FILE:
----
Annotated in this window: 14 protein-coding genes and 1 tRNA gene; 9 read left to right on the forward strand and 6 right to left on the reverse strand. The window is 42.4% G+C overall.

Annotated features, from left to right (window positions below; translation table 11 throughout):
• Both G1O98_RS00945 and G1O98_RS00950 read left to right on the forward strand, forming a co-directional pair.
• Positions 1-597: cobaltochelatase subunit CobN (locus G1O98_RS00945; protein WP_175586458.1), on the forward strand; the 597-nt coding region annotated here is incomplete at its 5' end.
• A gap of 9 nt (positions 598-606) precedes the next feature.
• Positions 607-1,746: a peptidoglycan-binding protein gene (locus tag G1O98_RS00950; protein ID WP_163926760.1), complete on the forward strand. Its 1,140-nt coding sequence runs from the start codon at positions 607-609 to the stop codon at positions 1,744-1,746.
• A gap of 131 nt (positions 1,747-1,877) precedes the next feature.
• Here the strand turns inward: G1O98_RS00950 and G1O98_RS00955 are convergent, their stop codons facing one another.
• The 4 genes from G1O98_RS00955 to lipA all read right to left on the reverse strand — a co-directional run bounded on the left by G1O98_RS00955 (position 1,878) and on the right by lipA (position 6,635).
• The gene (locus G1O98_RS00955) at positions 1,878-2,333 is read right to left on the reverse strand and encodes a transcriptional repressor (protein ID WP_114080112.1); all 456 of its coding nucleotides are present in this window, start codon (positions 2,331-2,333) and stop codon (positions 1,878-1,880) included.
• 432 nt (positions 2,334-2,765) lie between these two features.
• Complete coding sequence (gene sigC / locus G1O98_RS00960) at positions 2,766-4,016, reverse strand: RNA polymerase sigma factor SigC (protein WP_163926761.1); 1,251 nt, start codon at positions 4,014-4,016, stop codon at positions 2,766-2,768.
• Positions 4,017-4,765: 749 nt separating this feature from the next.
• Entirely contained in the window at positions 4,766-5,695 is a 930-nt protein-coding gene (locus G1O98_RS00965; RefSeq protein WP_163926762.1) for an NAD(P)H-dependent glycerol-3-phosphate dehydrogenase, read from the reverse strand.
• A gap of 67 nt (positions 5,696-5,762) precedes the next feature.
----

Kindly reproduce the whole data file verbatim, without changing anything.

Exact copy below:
Annotated in this window: 14 protein-coding genes and 1 tRNA gene; 9 read left to right on the forward strand and 6 right to left on the reverse strand. The window is 42.4% G+C overall.

Annotated features, from left to right (window positions below; translation table 11 throughout):
• Both G1O98_RS00945 and G1O98_RS00950 read left to right on the forward strand, forming a co-directional pair.
• Positions 1-597: cobaltochelatase subunit CobN (locus G1O98_RS00945; protein WP_175586458.1), on the forward strand; the 597-nt coding region annotated here is incomplete at its 5' end.
• A gap of 9 nt (positions 598-606) precedes the next feature.
• Positions 607-1,746: a peptidoglycan-binding protein gene (locus tag G1O98_RS00950; protein ID WP_163926760.1), complete on the forward strand. Its 1,140-nt coding sequence runs from the start codon at positions 607-609 to the stop codon at positions 1,744-1,746.
• A gap of 131 nt (positions 1,747-1,877) precedes the next feature.
• Here the strand turns inward: G1O98_RS00950 and G1O98_RS00955 are convergent, their stop codons facing one another.
• The 4 genes from G1O98_RS00955 to lipA all read right to left on the reverse strand — a co-directional run bounded on the left by G1O98_RS00955 (position 1,878) and on the right by lipA (position 6,635).
• The gene (locus G1O98_RS00955) at positions 1,878-2,333 is read right to left on the reverse strand and encodes a transcriptional repressor (protein ID WP_114080112.1); all 456 of its coding nucleotides are present in this window, start codon (positions 2,331-2,333) and stop codon (positions 1,878-1,880) included.
• 432 nt (positions 2,334-2,765) lie between these two features.
• Complete coding sequence (gene sigC / locus G1O98_RS00960) at positions 2,766-4,016, reverse strand: RNA polymerase sigma factor SigC (protein WP_163926761.1); 1,251 nt, start codon at positions 4,014-4,016, stop codon at positions 2,766-2,768.
• Positions 4,017-4,765: 749 nt separating this feature from the next.
• Entirely contained in the window at positions 4,766-5,695 is a 930-nt protein-coding gene (locus G1O98_RS00965; RefSeq protein WP_163926762.1) for an NAD(P)H-dependent glycerol-3-phosphate dehydrogenase, read from the reverse strand.
• A gap of 67 nt (positions 5,696-5,762) precedes the next feature.